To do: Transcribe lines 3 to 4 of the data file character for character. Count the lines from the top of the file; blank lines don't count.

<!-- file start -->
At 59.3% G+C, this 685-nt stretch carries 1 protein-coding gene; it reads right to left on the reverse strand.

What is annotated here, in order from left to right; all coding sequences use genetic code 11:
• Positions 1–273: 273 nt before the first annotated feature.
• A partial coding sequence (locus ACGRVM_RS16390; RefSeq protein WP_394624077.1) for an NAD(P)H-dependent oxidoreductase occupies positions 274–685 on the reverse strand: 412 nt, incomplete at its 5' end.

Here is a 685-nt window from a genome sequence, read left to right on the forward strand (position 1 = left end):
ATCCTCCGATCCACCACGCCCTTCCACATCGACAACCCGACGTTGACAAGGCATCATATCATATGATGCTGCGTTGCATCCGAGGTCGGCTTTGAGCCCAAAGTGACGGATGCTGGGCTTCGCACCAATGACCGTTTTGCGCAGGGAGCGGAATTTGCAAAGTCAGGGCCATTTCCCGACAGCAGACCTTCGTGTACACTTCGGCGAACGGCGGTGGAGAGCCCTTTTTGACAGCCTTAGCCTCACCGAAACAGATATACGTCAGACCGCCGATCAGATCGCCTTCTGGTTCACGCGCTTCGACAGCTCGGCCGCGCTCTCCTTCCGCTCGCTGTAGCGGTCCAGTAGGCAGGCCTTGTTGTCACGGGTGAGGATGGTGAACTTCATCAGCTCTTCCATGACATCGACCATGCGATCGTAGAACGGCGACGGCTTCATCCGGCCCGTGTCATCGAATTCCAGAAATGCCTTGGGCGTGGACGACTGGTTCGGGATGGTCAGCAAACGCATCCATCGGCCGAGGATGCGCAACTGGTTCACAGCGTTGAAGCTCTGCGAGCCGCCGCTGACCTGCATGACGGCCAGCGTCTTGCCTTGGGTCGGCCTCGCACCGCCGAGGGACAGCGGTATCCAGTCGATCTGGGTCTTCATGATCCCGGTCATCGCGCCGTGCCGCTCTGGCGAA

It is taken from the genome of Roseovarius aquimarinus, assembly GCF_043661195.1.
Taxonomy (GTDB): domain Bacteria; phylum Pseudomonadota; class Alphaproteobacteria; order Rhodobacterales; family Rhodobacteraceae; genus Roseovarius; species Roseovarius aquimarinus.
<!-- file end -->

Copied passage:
• Positions 1–273: 273 nt before the first annotated feature.
• A partial coding sequence (locus ACGRVM_RS16390; RefSeq protein WP_394624077.1) for an NAD(P)H-dependent oxidoreductase occupies positions 274–685 on the reverse strand: 412 nt, incomplete at its 5' end.